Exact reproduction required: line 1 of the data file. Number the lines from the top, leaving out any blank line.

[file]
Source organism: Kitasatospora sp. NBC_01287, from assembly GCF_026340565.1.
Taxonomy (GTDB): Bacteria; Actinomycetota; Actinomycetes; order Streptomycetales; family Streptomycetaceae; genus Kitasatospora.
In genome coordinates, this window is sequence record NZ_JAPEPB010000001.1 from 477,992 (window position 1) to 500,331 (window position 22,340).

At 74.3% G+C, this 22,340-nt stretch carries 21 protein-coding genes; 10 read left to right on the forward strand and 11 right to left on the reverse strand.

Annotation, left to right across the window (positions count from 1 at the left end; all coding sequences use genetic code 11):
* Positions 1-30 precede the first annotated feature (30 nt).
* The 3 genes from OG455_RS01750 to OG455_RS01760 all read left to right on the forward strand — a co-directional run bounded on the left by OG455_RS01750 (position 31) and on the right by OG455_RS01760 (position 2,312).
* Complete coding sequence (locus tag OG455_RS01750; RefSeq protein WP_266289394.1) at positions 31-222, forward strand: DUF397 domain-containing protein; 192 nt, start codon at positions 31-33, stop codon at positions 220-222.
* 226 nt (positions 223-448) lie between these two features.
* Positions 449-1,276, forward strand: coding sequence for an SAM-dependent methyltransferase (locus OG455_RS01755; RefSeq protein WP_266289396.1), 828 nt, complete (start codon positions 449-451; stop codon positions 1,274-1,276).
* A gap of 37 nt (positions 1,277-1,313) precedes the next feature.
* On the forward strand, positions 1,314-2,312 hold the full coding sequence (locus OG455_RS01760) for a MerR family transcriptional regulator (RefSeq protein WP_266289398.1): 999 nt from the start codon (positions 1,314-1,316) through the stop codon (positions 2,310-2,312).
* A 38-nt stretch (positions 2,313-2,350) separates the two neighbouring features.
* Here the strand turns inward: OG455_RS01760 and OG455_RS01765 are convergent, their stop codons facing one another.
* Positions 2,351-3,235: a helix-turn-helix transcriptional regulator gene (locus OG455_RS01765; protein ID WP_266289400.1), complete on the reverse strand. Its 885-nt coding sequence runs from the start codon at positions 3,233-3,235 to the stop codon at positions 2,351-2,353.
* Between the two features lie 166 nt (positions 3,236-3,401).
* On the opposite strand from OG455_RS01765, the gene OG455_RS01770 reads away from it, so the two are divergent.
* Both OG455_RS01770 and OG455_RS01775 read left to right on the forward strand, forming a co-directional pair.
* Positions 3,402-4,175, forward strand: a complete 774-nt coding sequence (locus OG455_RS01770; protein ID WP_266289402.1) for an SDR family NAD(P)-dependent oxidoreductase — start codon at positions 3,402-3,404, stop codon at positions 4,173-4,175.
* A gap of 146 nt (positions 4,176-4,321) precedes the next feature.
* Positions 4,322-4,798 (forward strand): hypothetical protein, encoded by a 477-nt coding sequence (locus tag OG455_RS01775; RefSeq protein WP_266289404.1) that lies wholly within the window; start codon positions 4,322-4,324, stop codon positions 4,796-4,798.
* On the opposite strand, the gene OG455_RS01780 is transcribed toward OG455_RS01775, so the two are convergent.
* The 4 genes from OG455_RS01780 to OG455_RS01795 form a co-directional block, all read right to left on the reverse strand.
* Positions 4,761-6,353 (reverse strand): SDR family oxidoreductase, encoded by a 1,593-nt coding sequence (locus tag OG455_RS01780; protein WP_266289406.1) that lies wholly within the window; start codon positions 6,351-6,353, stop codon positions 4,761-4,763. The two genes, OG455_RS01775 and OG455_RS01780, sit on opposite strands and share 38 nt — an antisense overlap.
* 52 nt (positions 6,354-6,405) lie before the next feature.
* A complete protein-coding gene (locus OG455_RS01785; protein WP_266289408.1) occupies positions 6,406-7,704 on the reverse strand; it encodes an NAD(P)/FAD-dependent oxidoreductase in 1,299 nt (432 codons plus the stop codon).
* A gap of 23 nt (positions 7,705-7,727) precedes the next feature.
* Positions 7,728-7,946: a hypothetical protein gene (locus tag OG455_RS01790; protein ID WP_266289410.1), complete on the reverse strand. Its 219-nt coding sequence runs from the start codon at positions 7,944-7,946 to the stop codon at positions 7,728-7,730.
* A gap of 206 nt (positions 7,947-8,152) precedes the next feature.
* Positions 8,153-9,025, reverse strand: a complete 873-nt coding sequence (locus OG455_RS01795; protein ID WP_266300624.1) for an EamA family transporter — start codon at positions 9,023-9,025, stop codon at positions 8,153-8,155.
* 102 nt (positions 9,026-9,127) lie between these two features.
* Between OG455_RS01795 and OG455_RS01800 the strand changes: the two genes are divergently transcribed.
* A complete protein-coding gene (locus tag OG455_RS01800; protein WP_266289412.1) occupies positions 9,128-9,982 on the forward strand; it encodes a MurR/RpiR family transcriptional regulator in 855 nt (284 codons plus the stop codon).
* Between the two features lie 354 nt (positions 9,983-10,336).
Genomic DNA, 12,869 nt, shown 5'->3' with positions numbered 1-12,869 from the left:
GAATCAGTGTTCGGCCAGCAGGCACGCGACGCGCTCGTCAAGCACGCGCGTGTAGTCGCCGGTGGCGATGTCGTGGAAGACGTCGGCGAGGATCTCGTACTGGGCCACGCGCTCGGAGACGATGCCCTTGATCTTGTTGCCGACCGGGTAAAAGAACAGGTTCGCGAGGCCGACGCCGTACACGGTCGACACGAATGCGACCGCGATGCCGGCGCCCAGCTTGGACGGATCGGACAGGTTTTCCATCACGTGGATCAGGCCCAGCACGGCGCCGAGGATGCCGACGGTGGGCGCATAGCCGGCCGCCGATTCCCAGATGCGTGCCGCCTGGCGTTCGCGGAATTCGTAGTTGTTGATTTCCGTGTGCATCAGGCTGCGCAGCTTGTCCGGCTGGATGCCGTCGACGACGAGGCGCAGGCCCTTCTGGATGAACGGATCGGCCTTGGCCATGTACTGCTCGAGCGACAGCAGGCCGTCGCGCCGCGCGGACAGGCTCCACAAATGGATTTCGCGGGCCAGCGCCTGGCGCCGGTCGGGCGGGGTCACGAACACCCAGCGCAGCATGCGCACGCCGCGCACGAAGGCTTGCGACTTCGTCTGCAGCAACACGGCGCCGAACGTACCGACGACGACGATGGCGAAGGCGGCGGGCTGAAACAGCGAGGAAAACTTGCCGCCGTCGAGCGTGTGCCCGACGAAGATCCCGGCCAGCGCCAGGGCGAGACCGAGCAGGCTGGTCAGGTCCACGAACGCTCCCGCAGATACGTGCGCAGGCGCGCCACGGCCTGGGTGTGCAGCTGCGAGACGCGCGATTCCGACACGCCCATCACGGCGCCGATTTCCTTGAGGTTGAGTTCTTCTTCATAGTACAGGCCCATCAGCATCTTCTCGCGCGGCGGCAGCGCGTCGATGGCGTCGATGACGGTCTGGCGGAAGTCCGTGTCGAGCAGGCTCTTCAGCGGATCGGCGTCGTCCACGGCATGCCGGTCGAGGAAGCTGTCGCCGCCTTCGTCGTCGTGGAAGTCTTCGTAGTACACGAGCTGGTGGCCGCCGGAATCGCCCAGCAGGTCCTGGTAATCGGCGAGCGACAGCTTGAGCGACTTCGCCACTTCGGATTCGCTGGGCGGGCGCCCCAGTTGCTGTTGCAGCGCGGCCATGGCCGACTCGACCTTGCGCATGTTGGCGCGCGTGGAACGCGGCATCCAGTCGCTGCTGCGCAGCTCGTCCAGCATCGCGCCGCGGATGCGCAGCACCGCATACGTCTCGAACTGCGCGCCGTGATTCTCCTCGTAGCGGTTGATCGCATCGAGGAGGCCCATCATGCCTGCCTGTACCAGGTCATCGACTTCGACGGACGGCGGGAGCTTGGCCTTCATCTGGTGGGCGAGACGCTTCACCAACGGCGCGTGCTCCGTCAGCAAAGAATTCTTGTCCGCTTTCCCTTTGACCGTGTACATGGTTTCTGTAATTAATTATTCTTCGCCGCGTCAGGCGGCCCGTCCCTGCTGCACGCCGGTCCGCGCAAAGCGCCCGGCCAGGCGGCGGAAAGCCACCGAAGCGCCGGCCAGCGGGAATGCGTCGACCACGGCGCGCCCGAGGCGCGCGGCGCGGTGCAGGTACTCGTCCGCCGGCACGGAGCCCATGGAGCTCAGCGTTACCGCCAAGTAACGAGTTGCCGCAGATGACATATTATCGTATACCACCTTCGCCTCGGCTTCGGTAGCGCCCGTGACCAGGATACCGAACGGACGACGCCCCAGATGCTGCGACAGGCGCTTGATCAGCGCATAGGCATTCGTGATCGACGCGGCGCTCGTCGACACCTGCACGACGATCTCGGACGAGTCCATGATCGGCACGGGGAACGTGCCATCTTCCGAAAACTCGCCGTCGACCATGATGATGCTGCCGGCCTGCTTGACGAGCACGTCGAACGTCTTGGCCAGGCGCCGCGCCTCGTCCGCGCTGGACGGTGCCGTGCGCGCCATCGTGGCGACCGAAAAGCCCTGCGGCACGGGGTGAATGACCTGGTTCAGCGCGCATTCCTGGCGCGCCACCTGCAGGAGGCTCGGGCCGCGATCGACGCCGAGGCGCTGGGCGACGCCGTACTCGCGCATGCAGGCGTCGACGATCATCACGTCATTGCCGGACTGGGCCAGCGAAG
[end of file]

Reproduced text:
Source organism: Kitasatospora sp. NBC_01287, from assembly GCF_026340565.1.